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S.D. Ice Angular

Ever Use an "Energy Meter"???

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Hi There!!

Has anyone ever used one of these types of devices??

th_102608304d.jpg OR th_102675357x.jpg

I have not lived in my house since the end of June and I have unplugged (or turned off) everything I can think of. But, the power bill has not gone down any significant amount at all.

I am going to try and find what appliance could be pulling so much power.

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I haven't used a power meter since college, but they do work. Some things have a high starting current but then taper off greatly during operation, so be sure you are measuring the power a few seconds after power-on to get the full picture. Of course, if the particular item is cycling power a TON, then starting power might be your main concern, but usually you're interested in steady state power usage.

I'd be interested in hearing what could be drawing tons of power if you aren't even living there. Usual suspects are computers, CRT computer monitors or TVs, plasma TVs, big honkin LCD tvs, and compressors (freezers, refrigerators, air conditioners, air compressors, etc). And of course anything with a high powered motor on it (vacuum cleaner, saws, etc). But I'm sure you have none of those in the house if you aren't living there. Other high draw devices are electric hot water heaters and electric heating devices.

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Never have used a meter, but I have heard of couple recent reports regarding this issue. All electrical things draw power even when they are not on. One report said that a Plasma T.V. can use up to $500.00 a year in electricity if it is simply plugged in, not even turned on. That seems outrageous, but who knows. Try unplugging everything and see if that makes a difference in your bill.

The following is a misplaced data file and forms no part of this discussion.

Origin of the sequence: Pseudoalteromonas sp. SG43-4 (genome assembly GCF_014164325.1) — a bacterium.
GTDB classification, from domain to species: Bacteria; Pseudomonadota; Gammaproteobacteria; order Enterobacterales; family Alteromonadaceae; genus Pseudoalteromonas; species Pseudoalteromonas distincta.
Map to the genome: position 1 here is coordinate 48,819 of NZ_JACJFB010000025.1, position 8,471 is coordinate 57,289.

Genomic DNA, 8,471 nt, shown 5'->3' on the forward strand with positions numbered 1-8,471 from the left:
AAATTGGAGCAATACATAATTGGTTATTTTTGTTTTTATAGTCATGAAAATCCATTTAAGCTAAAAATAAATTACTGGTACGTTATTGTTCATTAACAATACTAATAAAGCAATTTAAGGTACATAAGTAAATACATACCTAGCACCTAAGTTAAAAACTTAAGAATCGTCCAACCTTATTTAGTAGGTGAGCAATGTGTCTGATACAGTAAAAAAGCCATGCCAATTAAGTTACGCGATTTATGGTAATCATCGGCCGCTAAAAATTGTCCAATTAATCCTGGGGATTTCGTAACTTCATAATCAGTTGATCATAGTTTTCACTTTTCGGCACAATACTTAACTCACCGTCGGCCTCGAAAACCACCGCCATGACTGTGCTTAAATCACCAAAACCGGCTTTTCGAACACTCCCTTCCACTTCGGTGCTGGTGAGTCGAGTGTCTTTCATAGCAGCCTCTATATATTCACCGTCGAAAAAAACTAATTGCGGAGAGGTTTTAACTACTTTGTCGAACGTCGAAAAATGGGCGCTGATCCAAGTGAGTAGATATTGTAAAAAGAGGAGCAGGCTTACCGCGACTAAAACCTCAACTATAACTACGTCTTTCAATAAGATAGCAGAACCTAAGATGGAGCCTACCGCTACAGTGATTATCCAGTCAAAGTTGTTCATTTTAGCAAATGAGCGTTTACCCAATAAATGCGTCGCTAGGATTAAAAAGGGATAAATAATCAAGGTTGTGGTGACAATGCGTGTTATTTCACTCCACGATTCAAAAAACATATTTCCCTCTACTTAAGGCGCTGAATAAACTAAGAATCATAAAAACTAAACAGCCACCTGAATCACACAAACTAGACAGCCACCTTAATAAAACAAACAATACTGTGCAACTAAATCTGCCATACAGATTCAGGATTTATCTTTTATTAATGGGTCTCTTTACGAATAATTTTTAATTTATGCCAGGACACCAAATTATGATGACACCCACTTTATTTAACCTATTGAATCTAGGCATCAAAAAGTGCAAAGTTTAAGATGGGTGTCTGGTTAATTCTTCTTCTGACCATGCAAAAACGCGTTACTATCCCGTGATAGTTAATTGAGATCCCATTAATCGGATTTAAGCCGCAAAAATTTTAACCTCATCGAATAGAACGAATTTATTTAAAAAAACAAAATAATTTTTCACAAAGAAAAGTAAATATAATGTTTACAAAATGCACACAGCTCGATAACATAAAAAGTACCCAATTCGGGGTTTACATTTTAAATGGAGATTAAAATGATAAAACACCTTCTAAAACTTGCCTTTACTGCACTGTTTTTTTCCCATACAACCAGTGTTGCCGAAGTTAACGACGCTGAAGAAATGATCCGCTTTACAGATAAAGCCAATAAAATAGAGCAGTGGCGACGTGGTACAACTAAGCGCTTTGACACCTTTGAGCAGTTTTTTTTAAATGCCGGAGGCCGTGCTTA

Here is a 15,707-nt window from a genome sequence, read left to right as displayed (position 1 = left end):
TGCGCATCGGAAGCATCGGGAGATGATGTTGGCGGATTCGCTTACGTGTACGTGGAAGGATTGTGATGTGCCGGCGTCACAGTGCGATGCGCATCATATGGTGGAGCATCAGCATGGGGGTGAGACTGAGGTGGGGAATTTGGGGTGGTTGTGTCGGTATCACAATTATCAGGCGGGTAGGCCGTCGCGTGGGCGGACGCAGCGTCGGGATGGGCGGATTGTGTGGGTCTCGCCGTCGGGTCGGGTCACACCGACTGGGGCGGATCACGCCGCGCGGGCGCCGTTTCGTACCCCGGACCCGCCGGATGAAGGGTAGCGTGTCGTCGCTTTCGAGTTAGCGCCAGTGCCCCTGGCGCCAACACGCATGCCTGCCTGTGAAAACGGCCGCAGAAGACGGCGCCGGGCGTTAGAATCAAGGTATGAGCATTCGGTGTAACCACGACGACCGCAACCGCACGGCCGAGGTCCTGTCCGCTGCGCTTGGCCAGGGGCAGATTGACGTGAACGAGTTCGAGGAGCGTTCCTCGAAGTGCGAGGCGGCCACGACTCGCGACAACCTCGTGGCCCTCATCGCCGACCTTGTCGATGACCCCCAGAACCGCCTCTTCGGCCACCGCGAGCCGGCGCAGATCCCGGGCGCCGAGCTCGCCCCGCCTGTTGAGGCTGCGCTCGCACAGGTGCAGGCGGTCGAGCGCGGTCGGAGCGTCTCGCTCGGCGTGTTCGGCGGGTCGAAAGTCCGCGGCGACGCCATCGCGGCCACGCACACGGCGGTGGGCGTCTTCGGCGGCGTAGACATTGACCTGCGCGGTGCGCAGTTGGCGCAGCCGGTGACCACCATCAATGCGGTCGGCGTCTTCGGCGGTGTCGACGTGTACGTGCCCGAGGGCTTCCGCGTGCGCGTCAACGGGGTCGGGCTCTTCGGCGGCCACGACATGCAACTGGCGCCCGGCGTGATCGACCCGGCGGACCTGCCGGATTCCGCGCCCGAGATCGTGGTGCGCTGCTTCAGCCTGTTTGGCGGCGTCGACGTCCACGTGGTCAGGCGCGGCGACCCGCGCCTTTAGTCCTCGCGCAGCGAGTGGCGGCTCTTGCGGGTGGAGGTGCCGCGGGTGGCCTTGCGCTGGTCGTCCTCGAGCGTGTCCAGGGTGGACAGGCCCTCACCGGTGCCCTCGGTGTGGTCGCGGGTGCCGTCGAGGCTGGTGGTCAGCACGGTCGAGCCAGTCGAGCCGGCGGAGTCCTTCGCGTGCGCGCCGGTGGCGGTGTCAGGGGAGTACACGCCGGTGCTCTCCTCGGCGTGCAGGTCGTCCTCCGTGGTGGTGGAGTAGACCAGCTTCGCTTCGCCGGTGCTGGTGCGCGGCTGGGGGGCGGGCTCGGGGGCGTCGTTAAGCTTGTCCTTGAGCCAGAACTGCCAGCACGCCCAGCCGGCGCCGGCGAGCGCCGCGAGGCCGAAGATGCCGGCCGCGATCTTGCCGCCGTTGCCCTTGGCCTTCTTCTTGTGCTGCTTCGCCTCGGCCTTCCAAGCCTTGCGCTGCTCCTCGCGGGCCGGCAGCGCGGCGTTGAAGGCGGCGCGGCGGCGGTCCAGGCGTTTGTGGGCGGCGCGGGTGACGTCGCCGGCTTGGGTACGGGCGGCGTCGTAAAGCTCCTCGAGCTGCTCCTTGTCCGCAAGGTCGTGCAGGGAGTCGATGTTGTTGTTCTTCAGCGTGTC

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I agree with bearslayer. I don't do it, but I've read many articles about keeping items on a surge protector strip and then shutting off the entire strip when ever you're not around or at night. The parasitic losses are amazing. Many items draw electricity so that they are "ready" to turn on when you want them.

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Yes they probably work just fine, but they are only made for relatively small appliances. Is your hot water heater electric? If so that is probably a good portion of your bill... You would probably be better off spending your money on a decent clamp-on amp meter. Then you can check each circuit and find where the wasted energy is going.

Also, I am assuming you closely read your electric bill and know what the kWhr usage is? Is the useage staying the same, or just the price?

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I dont think every electrical device draws power if its plugged in. A toaster? I doubt that would draw power if not in use.

Tell us what the breakdown of your bill is. Since we moved to the country ours went up a lot from living in town and now we heat our water with propane. When looking at our bill the electrical usage is a small portion of the bill. Our bill runs around 110 and of that I think the electricity is maybe 40 of that. The rest is just to have service, a yard light and other stuff.

I would look at a water heater, do you have a well that may have a leak someplace and be running a lot?

Hope that helps

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Is your house fed under ground from the meter? If so, you can check to see if there is a ground fault between meter and your house service entrance. Go into your home and turn off the main breaker in the service entrance panel. If you meter continues to run, then there is a power drain somewhere between the meter and the house. I'm assuming that there are no other circuits fed from the meter of course.

Bob

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